We used heat-tolerant and non-reactive Bev A-line tubing which is the same material used to connect the Gasmet analyzer to the sampling chamber for surface measurements. HDPE bottles were used as our reservoirs, and rubber grommets + weatherproof silicone ensured adequate sealing.

The last key component was quick-connect tubing connectors which were purchased from an online retailer specializing in hose connections for half the cost of each probe.

Figure 1 a) schematic drawing of pore space probe (PSP) and reservoir bottle, all dimensions in cm. b) Image of constructed PSP and reservoir bottle. Published by McDonald et al. in Soil Security, September 2021.

Guide holes were created using a soil sampling hand-probe, probes were hammered to the desired depth, the annular space around the probe was backfilled, and probes were allowed to settle for at least 7 days before measurement. The day before sampling the reservoir bottle system (pictured in Figure 1) was attached to the probe to increase the volume of the probe system which eliminated the potential for a vacuum to be placed on the soil pores and thus the preferential flow of gases from larger pores.  

On the day of sampling, the Gasmet analyzer was deployed in the field and integrated into each probe in a closed-loop system for sampling over a three-minute period. Sampling through the field was conducted in a similar manner to soil-surface measurements, with overall sampling times of 8-12 hours for the entire field (36-45 plots). 

How did Gasmet analyzer support your research?

Future research into the microbial mechanisms driving gas production in agricultural systems should strongly consider measuring pore space concentrations as they are more sensitive to changes in biology than surface-emission measurements.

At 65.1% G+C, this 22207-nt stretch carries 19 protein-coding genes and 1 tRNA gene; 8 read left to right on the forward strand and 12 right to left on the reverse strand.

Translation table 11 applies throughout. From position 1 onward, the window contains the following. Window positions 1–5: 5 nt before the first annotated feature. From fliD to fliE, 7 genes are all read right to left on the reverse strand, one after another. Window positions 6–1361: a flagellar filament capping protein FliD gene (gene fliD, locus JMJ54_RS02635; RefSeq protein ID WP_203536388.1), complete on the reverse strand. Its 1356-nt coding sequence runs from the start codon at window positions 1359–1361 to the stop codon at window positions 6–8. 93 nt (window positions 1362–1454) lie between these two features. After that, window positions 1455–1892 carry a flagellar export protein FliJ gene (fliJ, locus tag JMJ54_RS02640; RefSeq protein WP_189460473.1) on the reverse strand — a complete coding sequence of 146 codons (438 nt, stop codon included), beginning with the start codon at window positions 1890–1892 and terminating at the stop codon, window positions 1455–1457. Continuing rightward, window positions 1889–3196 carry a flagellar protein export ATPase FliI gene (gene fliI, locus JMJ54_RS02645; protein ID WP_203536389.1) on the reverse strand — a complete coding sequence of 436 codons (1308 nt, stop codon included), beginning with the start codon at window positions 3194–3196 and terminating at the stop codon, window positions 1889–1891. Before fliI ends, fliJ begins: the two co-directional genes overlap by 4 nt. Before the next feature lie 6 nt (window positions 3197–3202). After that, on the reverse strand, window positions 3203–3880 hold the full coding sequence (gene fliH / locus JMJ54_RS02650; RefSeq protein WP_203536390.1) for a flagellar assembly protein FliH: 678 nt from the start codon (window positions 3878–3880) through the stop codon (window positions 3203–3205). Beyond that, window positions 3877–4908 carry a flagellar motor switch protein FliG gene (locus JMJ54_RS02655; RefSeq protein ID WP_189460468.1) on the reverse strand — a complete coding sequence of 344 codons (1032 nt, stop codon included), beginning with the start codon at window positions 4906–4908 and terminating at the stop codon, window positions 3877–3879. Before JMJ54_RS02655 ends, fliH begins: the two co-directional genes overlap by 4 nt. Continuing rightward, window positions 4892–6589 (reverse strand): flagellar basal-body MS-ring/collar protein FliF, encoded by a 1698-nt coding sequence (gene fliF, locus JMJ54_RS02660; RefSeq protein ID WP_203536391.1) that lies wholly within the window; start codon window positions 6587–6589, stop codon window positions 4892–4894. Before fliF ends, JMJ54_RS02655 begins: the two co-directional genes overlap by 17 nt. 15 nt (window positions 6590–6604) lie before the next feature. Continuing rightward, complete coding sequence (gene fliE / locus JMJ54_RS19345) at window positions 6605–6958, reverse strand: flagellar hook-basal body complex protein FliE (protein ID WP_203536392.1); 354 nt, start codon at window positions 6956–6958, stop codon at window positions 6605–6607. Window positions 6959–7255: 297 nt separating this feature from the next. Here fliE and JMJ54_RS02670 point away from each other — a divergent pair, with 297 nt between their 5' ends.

Our probe design was developed to utilize the Gasmet analyzer we were already deploying for surface measurements, which is definitely our choice for analyzer technology due to its ability to simultaneously measure so many greenhouse gases.

We also value the technical support Gasmet has provided over the last several years of research. When a few issues arose due to unforeseen field circumstances, Gasmet support helped us resolve them and conduct timely measurements in the field.

What were the results of the study?

We determined that soil pore space gas concentrations were more strongly correlated to the abundance of denitrification genes compared to the relationship between surface emissions and denitrification gene abundance (manuscript in preparation). This supported our hypothesis that pore space measurement results is more relevant information regarding the relationship between GHG production and soil biology.

We also determined a less robust relationship between pore space concentration and the timing of nitrogen fertilizer application than between surface emissions and fertilizer timing. The same general patterns were observed with greater emissions/concentrations following the application of fertilizer, but the significance of the pattern was reduced, and it was determined that there was a larger base level of nitrogen gases present than was expected.

Overall, it is promising that our pore space probe design modification provided additional relevant information to understand the relationships between greenhouse gas production, soil microbial characteristics, and common farming practices on the Texas Southern High Plains.

*Information on the installation of the probes and sampling information can be found in our method publication titled “Soil pore-space gas probes for use in agricultural research” published in Soil Security in September 2021.


Greenhouse gas flux measurements

The measurement of GHGs from soil represents an important part of climate change research. GHGs, such as Carbon Dioxide (CO2), Methane (CH4) and Nitrous Oxide (N2O), released from soils into the atmosphere are primarily biogenic by origin.

Learn more about our solutions for measuring greenhouse gases from soil